Hollywood Product: 9
Tim Burton produces Shane Acker's CGI sci-fi adventure
GENRE: CGI sci-fi adventure
THE PITCH: In a post-apocalyptic city, robotic ragdolls (called “stitchpunks” in the production notes), including inquisitive 9 (voiced by Elijah Wood), find remnants of the war machines that destroyed humanity. It’s like Pinocchio vs. Terminator.
MONEY SHOTS: The film’s basically built around a series of set pieces of the stitchpunks fighting mechanical monsters, including the Cat Beast, which resembles a bionic feline skeleton; the hypnotic serpentine Seamstress; and the Fabrication Machine, which looks like a jerry-rigged version of one of the Sentinels from the Matrix movies. They’re cool, even though the action scenes prove somewhat repetitive, and feature two jumping-from-the-fireball clichés.
BEST LINE: “I don’t mind having just one eye. It allows me to concentrate on one thing at a time,” remarks mild-mannered 5 (John C. Reilly). Most of the other dialogue is too bland for me to remember.
BODY COUNT: Partial views of three human corpses. Several of 9’s cohorts suffer seemingly deadly attacks, but how lifeless they are isn’t clear until the ending.
FASHION STATEMENT: Half of the stitchpunks appear to be made of coarse burlap, and 9 has a large zipper running from chin to crotch. (Don’t you hate it when you can see the zipper on alien costumes?) Elderly 2 (Martin Landau) wears a candle and spoon on his head as a modified miner’s helmet, and acrobatic fighter 7 (Jennifer Connelly) sports a bird skull as a helmet with decorative feathers.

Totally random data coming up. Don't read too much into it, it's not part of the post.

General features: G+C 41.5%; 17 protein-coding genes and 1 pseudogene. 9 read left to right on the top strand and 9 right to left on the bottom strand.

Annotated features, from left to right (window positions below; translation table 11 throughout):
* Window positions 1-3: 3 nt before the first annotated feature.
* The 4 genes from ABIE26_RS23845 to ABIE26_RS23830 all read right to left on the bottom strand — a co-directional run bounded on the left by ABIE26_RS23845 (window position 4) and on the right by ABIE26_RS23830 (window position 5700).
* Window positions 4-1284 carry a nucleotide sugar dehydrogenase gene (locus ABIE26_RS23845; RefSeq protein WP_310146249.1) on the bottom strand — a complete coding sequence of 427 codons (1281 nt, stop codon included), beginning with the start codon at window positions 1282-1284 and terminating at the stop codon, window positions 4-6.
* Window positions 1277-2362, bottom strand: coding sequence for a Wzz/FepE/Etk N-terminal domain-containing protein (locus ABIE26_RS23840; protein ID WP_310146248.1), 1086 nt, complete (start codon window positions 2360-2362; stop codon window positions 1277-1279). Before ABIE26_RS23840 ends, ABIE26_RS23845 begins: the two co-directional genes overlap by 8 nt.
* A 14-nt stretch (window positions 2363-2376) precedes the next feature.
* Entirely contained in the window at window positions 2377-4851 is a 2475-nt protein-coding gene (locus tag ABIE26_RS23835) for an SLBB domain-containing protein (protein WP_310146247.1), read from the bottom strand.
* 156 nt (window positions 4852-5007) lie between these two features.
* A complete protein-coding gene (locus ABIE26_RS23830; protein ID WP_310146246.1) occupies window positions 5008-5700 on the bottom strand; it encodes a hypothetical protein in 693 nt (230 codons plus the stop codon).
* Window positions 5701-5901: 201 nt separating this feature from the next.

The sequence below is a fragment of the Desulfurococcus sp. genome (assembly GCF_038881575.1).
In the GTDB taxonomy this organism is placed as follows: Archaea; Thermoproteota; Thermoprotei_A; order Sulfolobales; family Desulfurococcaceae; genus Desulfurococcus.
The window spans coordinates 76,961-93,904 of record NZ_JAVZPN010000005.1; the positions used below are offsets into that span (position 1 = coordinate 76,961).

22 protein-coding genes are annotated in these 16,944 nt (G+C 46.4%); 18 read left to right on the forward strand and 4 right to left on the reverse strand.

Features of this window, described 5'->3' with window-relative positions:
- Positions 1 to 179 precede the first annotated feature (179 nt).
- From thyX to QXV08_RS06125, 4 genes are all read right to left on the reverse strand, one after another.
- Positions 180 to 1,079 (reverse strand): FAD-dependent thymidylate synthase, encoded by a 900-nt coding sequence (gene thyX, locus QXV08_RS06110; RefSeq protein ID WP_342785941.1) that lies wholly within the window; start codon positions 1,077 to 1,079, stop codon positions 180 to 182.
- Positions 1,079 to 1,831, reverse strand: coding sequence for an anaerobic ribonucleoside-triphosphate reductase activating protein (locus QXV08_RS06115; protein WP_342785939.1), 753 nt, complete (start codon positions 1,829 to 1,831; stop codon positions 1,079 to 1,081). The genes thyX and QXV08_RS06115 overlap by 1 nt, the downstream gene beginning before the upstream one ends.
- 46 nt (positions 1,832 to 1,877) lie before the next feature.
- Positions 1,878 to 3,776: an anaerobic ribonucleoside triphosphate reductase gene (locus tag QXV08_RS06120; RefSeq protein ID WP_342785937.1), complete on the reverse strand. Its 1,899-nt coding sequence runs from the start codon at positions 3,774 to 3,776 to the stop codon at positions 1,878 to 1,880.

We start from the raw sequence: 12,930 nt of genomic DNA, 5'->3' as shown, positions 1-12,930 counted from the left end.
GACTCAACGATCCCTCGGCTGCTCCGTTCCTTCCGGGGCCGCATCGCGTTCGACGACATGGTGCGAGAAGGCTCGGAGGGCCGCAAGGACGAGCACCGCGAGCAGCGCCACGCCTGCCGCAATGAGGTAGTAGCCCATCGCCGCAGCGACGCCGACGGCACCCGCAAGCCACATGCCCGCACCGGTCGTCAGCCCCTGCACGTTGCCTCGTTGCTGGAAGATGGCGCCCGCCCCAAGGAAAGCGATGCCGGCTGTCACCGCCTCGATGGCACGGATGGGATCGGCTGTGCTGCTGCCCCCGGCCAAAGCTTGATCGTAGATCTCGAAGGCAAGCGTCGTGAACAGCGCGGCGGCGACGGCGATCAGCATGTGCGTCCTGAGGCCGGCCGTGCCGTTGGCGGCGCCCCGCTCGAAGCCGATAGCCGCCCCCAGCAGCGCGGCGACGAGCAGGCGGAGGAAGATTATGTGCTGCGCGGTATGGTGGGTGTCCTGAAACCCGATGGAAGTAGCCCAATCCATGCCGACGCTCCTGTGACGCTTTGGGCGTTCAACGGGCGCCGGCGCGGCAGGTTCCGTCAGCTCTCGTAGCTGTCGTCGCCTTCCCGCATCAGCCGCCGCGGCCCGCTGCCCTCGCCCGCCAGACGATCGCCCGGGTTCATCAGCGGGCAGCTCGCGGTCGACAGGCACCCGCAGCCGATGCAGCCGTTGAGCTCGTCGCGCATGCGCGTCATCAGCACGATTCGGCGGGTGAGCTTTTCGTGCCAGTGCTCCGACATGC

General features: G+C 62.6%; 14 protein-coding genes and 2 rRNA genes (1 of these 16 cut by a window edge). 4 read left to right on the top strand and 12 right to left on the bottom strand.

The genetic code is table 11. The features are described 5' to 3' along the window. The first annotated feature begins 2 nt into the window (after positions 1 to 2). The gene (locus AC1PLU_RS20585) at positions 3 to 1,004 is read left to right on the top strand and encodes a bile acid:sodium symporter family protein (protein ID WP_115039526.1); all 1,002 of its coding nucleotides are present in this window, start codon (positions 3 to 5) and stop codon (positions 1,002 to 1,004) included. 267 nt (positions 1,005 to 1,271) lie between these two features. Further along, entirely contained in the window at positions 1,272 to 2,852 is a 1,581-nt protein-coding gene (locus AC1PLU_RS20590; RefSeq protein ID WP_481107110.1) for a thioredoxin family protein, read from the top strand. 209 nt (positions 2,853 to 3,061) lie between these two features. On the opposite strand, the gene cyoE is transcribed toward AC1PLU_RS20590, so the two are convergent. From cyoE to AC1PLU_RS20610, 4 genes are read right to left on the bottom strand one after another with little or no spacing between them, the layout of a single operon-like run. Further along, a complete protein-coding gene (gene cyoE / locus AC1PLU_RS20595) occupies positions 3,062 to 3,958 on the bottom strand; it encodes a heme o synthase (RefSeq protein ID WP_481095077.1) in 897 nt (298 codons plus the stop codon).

POP REFERENCES: The stitchpunks play an iconic Judy Garland song on an old phonograph, which accompanies one of the film’s weirdest images. Flashbacks feature mechanical war machines reminiscent of War of the Worlds' tripods.
“JUST SAY NO” MESSAGE: At one point, hulking, dimwitted 8 gets high by running a magnet over his head. (Or maybe it’s like he’s masturbating — it could go either way.) It’s really the film’s only laugh.
BETTER THAN THE ORIGINAL? Yes and no. Director Shane Acker’s Oscar-nominated 2005 short of the same name depicted a cat-and-mouse battle between 9 and the Beast. The feature film (produced by Tim Burton) expands Acker’s vision of post-apocalyptic junk and mechanical monsters in intriguing ways, but the limp dialogue and voice acting make you miss the original’s silent approach.
HEY, WAIT A MINUTE: Is it me, or are all CGI monsters animated to roar in exactly the same way? The Cat Beast here, like the Cloverfield monster, the creature that chased Kirk on the ice planet in Star Trek, even one of the alien animals in the new Avatar trailer, all hold their head at the same angle and shriek at their prey in identical fashions. Maybe that CGI program is shareware.
THE BOTTOM LINE: With so many computer-animated cartoon features devoted to pop-savvy kiddie comedies about talking animals, it’s refreshing to see a CGI adventure with a unique vision. Acker’s makeshift, Rube Goldberg-style inventions and landscapes can be fascinating. That said, 9 is PG-13 for a reason, and may be too intense for little kids and too dark for many adults.